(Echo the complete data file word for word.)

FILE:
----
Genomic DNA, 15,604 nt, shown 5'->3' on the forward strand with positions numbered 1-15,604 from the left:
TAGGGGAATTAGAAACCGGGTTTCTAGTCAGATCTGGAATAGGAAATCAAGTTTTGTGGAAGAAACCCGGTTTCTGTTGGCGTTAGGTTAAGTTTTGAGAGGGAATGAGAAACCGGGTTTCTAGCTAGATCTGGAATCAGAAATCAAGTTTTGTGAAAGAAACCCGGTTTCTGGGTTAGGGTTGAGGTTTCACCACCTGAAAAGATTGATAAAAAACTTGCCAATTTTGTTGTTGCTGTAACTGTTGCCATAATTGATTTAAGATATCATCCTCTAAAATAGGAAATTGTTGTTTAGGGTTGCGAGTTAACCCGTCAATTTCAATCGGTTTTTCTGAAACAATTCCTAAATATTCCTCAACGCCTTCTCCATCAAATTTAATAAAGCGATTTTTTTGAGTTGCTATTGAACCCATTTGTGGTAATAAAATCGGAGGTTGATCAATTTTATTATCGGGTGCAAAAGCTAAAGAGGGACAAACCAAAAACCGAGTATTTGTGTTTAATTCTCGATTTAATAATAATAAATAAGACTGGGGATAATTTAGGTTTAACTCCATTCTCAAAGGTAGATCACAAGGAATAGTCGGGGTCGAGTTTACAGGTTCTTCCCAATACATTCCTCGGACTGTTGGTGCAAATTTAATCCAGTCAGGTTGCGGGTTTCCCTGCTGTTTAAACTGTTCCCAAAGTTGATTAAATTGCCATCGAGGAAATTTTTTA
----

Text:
Genomic DNA, 15,604 nt, shown 5'->3' on the forward strand with positions numbered 1-15,604 from the left:
TAGGGGAATTAGAAACCGGGTTTCTAGTCAGATCTGGAATAGGAAATCAAGTTTTGTGGAAGAAACCCGGTTTCTGTTGGCGTTAGGTTAAGTTTTGAGAGGGAATGAGAAACCGGGTTTCTAGCTAGATCTGGAATCAGAAATCAAGTTTTGTGAAAGAAACCCGGTTTCTGGGTTAGGGTTGAGGTTTCACCACCTGAAAAGATTGATAAAAAACTTGCCAATTTTGTTGTTGCTGTAACTGTTGCCATAATTGATTTAAGATATCATCCTCTAAAATAGGAAATTGTTGTTTAGGGTTGCGAGTTAACCCGTCAATTTCAATCGGTTTTTCTGAAACAATTCCTAAATATTCCTCAACGCCTTCTCCATCAAATTTAATAAAGCGATTTTTTTGAGTTGCTATTGAACCCATTTGTGGTAATAAAATCGGAGGTTGATCAATTTTATTATCGGGTGCAAAAGCTAAAGAGGGACAAACCAAAAACCGAGTATTTGTGTTTAATTCTCGATTTAATAATAATAAATAAGACTGGGGATAATTTAGGTTTAACTCCATTCTCAAAGGTAGATCACAAGGAATAGTCGGGGTCGAGTTTACAGGTTCTTCCCAATACATTCCTCGGACTGTTGGTGCAAATTTAATCCAGTCAGGTTGCGGGTTTCCCTGCTGTTTAAACTGTTCCCAAAGTTGATTAAATTGCCATCGAGGAAATTTTTTA